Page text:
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She asked again in a different way, noting that as sergeant major in the Marine Corps, his retirement would have been a big deal.

That’s when Mr. Alvarez wouldn’t answer any more of her questions, she said.

“He looked at me and he said, ‘Ms. Campbell, I know what you’re doing, and I don’t like it,’” she said.

With a handful of people in the room, she responded before walking out of the room.

Mr. Alvarez,” she recalled saying, “I know what you’re doing, and I don’t like it.”

Still, she said, she treated Mr. Alvarez professionally on the rest of the trip. But after the trip, she said, she called the FBI. Agents later working on the case separately became aware of another statement by Mr. Alvarez describing his Congressional Medal of Honor at a water board meeting in Pomona, Calif. — a statement that formed the basis of the criminal charge against him.

“I’m a retired Marine of 25 years,” he said when introduced as the newest member of the board about a month later. “I just retired in 2001. Back in 1987, I was awarded the Congressional Medal.”

Mr. Alvarez ultimately was convicted and sentenced to probation and community service. In a sentencing letter, he wrote, “I’m so remorseful and embarrassed of my misconduct.”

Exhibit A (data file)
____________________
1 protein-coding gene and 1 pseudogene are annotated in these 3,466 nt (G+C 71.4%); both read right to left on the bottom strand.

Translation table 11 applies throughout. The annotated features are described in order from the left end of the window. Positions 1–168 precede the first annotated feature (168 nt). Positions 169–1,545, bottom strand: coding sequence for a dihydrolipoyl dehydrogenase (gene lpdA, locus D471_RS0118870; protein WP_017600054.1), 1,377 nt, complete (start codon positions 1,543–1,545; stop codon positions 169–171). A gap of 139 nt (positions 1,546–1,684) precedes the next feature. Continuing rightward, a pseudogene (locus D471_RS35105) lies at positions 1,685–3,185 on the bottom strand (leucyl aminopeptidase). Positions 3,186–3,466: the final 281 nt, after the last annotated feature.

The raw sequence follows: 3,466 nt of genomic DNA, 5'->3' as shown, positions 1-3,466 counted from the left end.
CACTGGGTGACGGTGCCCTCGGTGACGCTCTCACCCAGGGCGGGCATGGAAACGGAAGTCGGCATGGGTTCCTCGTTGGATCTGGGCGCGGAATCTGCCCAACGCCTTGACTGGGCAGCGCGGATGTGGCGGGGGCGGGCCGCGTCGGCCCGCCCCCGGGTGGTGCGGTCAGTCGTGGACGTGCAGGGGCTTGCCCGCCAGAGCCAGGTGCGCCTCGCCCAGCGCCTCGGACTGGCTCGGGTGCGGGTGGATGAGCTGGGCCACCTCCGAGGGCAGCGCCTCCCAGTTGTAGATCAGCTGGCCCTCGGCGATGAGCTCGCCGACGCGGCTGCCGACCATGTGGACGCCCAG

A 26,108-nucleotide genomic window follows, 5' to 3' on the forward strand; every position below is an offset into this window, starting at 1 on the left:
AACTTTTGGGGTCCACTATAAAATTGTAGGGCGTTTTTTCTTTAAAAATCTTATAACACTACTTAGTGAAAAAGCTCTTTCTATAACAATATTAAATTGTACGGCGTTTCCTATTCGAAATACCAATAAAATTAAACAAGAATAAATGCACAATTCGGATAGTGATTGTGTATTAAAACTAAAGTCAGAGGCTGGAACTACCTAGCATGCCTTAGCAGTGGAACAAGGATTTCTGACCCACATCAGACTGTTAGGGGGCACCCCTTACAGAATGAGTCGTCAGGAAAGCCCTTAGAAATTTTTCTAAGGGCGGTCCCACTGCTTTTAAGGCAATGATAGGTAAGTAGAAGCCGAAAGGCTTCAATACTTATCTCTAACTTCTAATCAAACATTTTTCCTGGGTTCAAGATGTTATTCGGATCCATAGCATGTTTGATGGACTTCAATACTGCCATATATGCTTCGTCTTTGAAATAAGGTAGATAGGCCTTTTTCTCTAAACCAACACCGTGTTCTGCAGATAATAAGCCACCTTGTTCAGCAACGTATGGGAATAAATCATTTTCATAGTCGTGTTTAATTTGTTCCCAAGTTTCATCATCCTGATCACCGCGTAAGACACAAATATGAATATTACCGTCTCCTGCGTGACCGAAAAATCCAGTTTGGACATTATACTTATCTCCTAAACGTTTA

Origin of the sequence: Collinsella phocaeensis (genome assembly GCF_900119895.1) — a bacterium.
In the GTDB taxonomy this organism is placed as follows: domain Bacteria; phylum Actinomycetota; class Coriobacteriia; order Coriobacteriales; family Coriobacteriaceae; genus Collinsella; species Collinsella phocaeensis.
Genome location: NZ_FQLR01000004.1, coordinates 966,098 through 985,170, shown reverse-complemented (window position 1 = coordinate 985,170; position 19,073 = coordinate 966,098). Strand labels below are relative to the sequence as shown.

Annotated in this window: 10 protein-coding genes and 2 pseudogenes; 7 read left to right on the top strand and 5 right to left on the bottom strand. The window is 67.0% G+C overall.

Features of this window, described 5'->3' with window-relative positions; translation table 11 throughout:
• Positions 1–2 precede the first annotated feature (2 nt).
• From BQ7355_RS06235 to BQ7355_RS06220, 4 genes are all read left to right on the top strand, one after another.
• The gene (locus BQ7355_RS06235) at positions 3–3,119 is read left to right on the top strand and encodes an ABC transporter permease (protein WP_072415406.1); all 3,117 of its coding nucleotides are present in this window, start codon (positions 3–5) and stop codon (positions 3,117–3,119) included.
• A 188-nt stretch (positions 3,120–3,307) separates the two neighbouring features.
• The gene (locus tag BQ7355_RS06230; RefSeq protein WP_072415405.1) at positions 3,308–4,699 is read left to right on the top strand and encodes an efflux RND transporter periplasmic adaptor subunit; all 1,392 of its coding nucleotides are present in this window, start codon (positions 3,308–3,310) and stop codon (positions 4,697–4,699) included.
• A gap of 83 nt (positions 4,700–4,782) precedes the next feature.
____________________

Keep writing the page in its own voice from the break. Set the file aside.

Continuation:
Mr. Alvarez’s public defender, Brianna Fuller, wrote in a sentencing memo that Mr. Alvarez’s lie at the water board “was not a lie that caused physical, financial or other tangible harm to any person, but it was surely offensive to military personnel.”

By the time the investigation into Mr. Alvarez was under way, Ms. Campbell had other concerns. Days after the trip to Big Creek, she said, she was suspended by the company and told that it was unprofessional to confront Mr. Alvarez.

One supervisor said, “I don’t understand why you made such a big deal. You’re not even a Marine anymore,” Ms. Campbell recalled.

“Do you understand what they do to earn their awards?” Ms. Campbell replied.

Suspended from her job, Ms. Campbell said she later got a phone call from the company asking her to attend a meeting. When she walked into the office, she said, she saw boxes full of her belongings.

It was official, she said — she’d been fired.